Homme Fatale: Gibang Bachelor

30 January 2023
7 dk'lık okuma

I will take you on a time travel to once upon a time in the Joseon Dynasty of Korea, in a Gisaeng House;. It is a typical funhouse in Korean culture. The movie portrays the life of the first male Gisaeng, Heo Sek, played by singer-actor Lee Jun Ho of 2PM.

The movie portrays the life of the first male Gisaeng

For those who are not familiar with what a Gisaeng is, I want to explain briefly before immersing ourselves in the story. Gisaengs are courtesan women dedicated to entertaining upper-class men. The earliest records of Gisaengs are from the Goryeo Dynasty of Korea.

Well-trained girls in art, music, pottery, dance, communication, politics, and many more skills entertain noblemen as gisaengs. However, society relegates them to the low class and denies them many rights, such as marrying noblemen unless they are not sold to one.

Frankly said, although they are great entertainers and have an education almost equal to an aristocrat. They are also not very well-acknowledged and welcomed by society.

Becoming Gisaeng is a long path and during the Joseon Dynasty. The government wanted to have full control of Gisaengs by registering, educating, and monitoring their activities. Usually, low-ranked poor families sell their daughters as Gisaengs by the age of 8.

Also, a descendant of a Gisaeng had no chance to evolve in society. Other than serving as a Gisaeng, making the position a hereditary title.

Becoming Gisaeng is a long path

The movie Homme Fatale comes with a plot twist! .We know by the historical documentation that the daughters of Gisaengs become Gisaeng. but how about the son of a Gisaeng? How does his life evolve in such an environment?

Our main character, Heo Sek, is born and raised in the Gisaeng House where his mother used to serve. Because his life started among Gisaengs, he is well educated in dance, painting, writing, and music. One day he overhears that the Gisaeng House is in trouble with debts. Then he decides to be the first male Gisaeng of the era.

Gisaeng, Heo Sek, played by singer-actor Lee Jun Ho

Gisaeng Houses are for noblemen and women have no right to entertain themselves in such places. However, The rumors spread fast. Especially among the widowed women who are patiently waiting to have the “Virtuous Women” title upon the loss of their husbands.

These women, however, need emotional company and want to feel cared for even for a moment. Here, I would like to explain the role of “virtuous women” in the Joseon Dynasty. A powerful influence of Confucianism also gives some roles in how a “perfect woman” should behave.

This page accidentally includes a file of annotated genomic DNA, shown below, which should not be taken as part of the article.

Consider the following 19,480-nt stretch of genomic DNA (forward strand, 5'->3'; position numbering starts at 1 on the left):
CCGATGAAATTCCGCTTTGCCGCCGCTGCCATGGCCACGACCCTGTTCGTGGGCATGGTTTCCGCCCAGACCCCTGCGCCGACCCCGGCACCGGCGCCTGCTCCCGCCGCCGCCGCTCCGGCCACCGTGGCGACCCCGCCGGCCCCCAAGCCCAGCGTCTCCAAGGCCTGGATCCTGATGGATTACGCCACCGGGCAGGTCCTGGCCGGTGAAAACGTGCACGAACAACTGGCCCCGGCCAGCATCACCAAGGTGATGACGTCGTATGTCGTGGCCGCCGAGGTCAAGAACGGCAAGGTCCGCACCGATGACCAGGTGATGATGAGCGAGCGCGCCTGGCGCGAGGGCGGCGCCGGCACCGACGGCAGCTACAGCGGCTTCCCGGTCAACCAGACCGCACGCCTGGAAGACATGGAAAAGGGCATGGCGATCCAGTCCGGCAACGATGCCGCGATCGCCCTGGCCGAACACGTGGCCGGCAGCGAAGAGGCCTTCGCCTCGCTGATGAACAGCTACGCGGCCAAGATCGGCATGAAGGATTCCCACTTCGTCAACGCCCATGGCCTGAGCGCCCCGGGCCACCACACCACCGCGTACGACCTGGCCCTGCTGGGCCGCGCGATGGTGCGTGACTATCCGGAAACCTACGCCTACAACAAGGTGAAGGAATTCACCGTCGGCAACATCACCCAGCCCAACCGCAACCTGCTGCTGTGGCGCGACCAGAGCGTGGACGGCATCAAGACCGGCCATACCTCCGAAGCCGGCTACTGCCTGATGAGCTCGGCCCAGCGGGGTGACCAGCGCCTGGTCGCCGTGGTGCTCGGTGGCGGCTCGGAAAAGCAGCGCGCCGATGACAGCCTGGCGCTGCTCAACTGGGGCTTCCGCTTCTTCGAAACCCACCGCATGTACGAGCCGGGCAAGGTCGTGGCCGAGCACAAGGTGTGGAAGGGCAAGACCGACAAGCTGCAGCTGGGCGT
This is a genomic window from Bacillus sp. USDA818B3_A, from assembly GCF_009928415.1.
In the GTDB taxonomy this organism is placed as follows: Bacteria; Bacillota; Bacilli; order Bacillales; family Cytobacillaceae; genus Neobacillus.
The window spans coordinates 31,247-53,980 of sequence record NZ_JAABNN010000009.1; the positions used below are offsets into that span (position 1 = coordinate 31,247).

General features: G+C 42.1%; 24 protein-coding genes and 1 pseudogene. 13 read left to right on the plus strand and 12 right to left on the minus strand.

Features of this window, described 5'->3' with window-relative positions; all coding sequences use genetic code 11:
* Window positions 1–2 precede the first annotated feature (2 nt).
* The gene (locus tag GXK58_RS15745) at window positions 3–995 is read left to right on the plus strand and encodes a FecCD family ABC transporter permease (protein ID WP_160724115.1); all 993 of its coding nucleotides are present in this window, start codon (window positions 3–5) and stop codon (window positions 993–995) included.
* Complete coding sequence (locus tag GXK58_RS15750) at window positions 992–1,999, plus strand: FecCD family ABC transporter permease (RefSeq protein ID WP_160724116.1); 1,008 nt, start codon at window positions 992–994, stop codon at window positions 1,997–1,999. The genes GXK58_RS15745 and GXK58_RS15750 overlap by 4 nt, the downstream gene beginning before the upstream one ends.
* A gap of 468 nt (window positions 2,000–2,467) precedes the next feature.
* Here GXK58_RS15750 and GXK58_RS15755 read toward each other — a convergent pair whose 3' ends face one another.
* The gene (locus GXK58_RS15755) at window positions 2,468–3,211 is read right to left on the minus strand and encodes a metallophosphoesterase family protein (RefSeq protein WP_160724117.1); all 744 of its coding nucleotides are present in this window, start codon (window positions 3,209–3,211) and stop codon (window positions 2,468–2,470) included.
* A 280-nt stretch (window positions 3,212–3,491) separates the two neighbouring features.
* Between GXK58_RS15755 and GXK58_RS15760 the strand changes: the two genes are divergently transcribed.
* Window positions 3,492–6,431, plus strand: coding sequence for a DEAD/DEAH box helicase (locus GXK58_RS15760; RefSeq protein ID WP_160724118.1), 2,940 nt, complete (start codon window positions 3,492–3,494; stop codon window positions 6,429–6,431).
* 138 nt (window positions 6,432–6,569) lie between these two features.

An ideal woman should serve their husband at their best. The idealization of women became such an influence that widowed women face death sentences if they re-marry.

If women live according to the dedicated standards, they may catch a chance to have the government give them the dignified title of “Virtuous Women” and write their names in the Virtuous Women’s Hall.

This hype became so out of control that society was expecting women even to commit suicide upon the death of their husbands. Now you can understand not even “normal women” having fun in a Gisaeng House.

However women who are widowed entertaining themselves with a male Gisaeng instead of trying harder to be a virtuous woman brings catastrophic destruction to the order of governmental society.

Gisaengs are well-trained girls in art, music, pottery, dance, communication, politics,

Here comes my favorite part where we started to see the vulnerability of these women trying to be virtuous women, but deep inside we hence understand how lonely they are and how societal customs put them into certain shapes, behavior, and even dress codes. Nevertheless, these women were enchanted and obsessed with the talent and beauty of Heo Sek.

One day, love finds Heo Sek disguised in the shape of an innocent girl named Hae Won who makes him desire to get out of the Gisaeng identity. Love has a revolutionary power. Thus, Heo Sek stops serving as a male Gisaeng, but he tumbles into lies of a fake identity to get the attention of Hae Won, as he is a nobleman.

Maybe this is also his inner desire to be an upper-class male rather than a Gisaeng kid, which kills his chances of standing in society. He turns his face to study to become a translator, which gives him at least a possibility to leave the Gisaeng title and step into building a real fulfilling life with Hae Won.

an innocent girl named Hae Won makes him desire to get out of the Gisaeng identity

As the story begins to reveal the problems that Gisaengs face in the system, the Gisaeng House loses one of their Gisaeng sister to suicide, which makes Heo Sek to snap out and have a catharsis. The comedy turns into a dark drama here and we are immersed in the hard truth of the societal organization and the brutal reality of the class system.

His previous talk with Hae Won already started to spiral in his mind the fact that he lied about his identity. A nobleman whom he has no chance to become, losing his sister to the relentless nonsense of a Gisaeng’s destiny.

He develops a rebel deep inside who wants to ruin all these absurd societal norms. Eventually, he burns down the “Virtuous Women’s Hall”.

Eventually, he burns down the “Virtuous Women’s Hall

He describes this social status for women as a prison which I strongly stand behind. Even today in this modern world, women need to live in certain descriptions defined by the authorities (!). Daily, thousands of women in the world lose their precious lives to domestic violence and sexual harassment.